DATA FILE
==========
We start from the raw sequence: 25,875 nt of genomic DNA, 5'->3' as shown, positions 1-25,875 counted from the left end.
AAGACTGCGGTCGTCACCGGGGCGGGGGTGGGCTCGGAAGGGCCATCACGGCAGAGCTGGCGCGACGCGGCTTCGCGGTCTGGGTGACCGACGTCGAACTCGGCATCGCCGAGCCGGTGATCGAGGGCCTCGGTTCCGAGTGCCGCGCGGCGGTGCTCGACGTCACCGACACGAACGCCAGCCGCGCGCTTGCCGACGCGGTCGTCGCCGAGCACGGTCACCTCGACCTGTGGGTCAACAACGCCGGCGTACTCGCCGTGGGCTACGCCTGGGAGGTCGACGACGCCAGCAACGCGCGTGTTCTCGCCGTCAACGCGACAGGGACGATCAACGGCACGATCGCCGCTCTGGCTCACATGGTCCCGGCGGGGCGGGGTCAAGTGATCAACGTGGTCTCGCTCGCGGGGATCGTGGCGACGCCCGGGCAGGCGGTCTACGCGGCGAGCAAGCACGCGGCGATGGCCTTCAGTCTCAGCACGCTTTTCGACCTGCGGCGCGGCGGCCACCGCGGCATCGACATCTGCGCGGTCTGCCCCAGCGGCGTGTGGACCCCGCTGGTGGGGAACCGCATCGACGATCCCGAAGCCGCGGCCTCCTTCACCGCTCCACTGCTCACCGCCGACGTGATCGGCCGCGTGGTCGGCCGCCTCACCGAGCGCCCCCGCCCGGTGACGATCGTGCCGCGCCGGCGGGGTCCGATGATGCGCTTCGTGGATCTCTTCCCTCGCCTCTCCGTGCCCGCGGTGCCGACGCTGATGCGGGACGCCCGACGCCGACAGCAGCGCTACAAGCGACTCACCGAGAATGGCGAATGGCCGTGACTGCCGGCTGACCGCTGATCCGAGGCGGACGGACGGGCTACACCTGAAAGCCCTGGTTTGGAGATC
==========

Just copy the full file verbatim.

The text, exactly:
We start from the raw sequence: 25,875 nt of genomic DNA, 5'->3' as shown, positions 1-25,875 counted from the left end.
AAGACTGCGGTCGTCACCGGGGCGGGGGTGGGCTCGGAAGGGCCATCACGGCAGAGCTGGCGCGACGCGGCTTCGCGGTCTGGGTGACCGACGTCGAACTCGGCATCGCCGAGCCGGTGATCGAGGGCCTCGGTTCCGAGTGCCGCGCGGCGGTGCTCGACGTCACCGACACGAACGCCAGCCGCGCGCTTGCCGACGCGGTCGTCGCCGAGCACGGTCACCTCGACCTGTGGGTCAACAACGCCGGCGTACTCGCCGTGGGCTACGCCTGGGAGGTCGACGACGCCAGCAACGCGCGTGTTCTCGCCGTCAACGCGACAGGGACGATCAACGGCACGATCGCCGCTCTGGCTCACATGGTCCCGGCGGGGCGGGGTCAAGTGATCAACGTGGTCTCGCTCGCGGGGATCGTGGCGACGCCCGGGCAGGCGGTCTACGCGGCGAGCAAGCACGCGGCGATGGCCTTCAGTCTCAGCACGCTTTTCGACCTGCGGCGCGGCGGCCACCGCGGCATCGACATCTGCGCGGTCTGCCCCAGCGGCGTGTGGACCCCGCTGGTGGGGAACCGCATCGACGATCCCGAAGCCGCGGCCTCCTTCACCGCTCCACTGCTCACCGCCGACGTGATCGGCCGCGTGGTCGGCCGCCTCACCGAGCGCCCCCGCCCGGTGACGATCGTGCCGCGCCGGCGGGGTCCGATGATGCGCTTCGTGGATCTCTTCCCTCGCCTCTCCGTGCCCGCGGTGCCGACGCTGATGCGGGACGCCCGACGCCGACAGCAGCGCTACAAGCGACTCACCGAGAATGGCGAATGGCCGTGACTGCCGGCTGACCGCTGATCCGAGGCGGACGGACGGGCTACACCTGAAAGCCCTGGTTTGGAGATC